Discuss how Macbeth, the brave hero and warrior, becomes a villain in Shakespeare's play Macbeth.

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mwestwood | College Teacher | (Level 3) Distinguished Educator

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The renowned Shakespearean critic Harold Bloom contends that Macbeth does not belong in the category of villains because he does not delight in his wickedness. Instead, Macbeth's is a "tragedy of imagination" Bloom observes,

He [Macbeth] scarcely is conscious of an ambition, desire, or wish before he sees himself on the other side or shore, already having performed the crime that equivocally fulfills ambition.

For instance, in his desire to be king, Lady Macbeth encourages Macbeth to kill King Duncan and fulfill the witches' prophesy. But, in his soliloquy of Act I, Scene 7, Macbeth worries and engages in self-debate,

He's here in double trust:
First, as I am his kinsman and his subject, ....
Who should against his murderer shut the door,
Not bear the knife myself. Besides, this Duncan
Hath borne his faculties so meek, hath been
So clear in his great office, that his virtues
Will plead like angels trumpet-tongued against
The deep damnation of his taking-off, (1.7.12-20)

In fact, Macbeth becomes guilt-ridden and suffers doubts--"Is this a dagger which I see before me?" In his desire to be king, Lady Macbeth encourages Macbeth to kill King Duncan and fulfill the witches' prophesy, but Macbeth agonizes in his soliloquy of Act I, Scene 7, he engages in guilty self-debate,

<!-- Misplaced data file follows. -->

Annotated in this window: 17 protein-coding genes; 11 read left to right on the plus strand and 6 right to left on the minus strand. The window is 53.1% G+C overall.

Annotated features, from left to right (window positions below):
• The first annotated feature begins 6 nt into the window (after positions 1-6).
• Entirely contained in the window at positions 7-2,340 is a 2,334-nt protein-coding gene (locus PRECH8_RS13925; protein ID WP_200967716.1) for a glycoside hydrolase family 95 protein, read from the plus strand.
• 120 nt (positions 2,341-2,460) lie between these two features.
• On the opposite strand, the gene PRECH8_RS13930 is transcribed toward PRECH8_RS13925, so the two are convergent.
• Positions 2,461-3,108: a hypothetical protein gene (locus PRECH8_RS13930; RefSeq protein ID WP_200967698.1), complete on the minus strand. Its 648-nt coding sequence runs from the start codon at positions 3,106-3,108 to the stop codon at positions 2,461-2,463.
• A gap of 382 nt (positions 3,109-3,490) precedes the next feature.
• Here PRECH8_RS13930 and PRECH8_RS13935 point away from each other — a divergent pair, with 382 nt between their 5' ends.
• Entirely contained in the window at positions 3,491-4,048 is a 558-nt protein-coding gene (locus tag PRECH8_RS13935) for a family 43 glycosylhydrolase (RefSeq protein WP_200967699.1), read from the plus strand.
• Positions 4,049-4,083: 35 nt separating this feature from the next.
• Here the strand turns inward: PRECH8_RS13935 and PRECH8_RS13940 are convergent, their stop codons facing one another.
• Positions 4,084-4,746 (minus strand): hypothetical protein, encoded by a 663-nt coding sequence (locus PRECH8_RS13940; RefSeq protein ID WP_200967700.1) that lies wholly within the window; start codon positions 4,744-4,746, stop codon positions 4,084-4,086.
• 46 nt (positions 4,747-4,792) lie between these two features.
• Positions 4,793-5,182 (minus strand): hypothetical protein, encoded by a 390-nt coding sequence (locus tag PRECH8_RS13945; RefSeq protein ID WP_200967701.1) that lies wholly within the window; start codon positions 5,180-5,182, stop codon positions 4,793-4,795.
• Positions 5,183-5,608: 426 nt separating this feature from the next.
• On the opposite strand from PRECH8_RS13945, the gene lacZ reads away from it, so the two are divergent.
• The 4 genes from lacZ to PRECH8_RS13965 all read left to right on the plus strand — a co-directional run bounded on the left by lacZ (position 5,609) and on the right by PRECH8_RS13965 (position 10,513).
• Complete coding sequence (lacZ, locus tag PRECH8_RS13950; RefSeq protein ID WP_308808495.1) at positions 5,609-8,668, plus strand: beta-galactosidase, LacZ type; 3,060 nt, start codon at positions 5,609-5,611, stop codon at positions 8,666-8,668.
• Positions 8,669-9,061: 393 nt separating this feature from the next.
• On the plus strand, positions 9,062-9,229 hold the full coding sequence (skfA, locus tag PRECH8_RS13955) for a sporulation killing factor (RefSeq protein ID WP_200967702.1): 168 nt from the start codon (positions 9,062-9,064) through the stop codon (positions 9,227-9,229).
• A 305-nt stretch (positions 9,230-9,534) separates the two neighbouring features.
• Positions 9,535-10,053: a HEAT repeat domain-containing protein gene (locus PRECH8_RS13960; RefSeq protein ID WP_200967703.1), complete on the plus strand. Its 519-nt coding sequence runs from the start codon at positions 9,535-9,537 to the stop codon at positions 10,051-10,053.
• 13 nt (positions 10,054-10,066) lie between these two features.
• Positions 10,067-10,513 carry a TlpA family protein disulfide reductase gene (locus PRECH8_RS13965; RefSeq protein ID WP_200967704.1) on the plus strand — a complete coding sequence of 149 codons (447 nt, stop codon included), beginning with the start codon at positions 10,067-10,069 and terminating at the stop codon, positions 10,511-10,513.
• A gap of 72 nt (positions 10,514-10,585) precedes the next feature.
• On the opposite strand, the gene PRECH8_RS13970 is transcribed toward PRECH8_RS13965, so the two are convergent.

...Who should against his murderer shut the door,
Not bear the knife myself. Besides, this Duncan
Hath borne his faculties so meek, hath been
So clear in his great office, that his virtues
Will plead like angels trumpet-tongued against
The deep damnation of his taking-off (1.7.12-20)

and later suffers fears from his acts of evil--

I am afraid to think what I have done;
Look on't again I dare not. (2.2.64-65)--

and even imagines that he sees the ghost of Banquo. Indeed, Macbeth delights not in his ambitious acts. With regret in Scene 3 of Act II, he bemoans,

Had I but died an hour before this chance,
I had lived a blessed time; for from this instant (2.3.99-100)

and as the drama progresses, the more intense the images of blood become, the deeper Macbeth sinks in his bloody acts, and the more horrified he becomes as he sleeps "in the affliction of these terrible dreams" (3.2.18). that are "stepped in so far" in blood.

In his desperation, and "vaulting ambition," Macbeth returns to the witches for advice and more predictions all the while his better nature fades from him. When he is told in Act IV that "none of woman born" shall harm him, and he will not be defeated until the woods of Great Birnam "come against him," he feels reassured; however, his fears are not yet allayed, and he asks the witches if Banquo's descendent will ever reign in his kingdom.  It is from this fear, then, and not enjoyment of evil, that Macbeth attempts the murder of Banquo's son Fleance.

Unlike a true villain, Macbeth truly takes no delight in his dastardly and bloody deeds. Instead, the man who truly loves his wife has succumbed to his great ambitions and his equally great fears, guilt, and imaginings and has become more a victim of his imagination than a villain.

 

 

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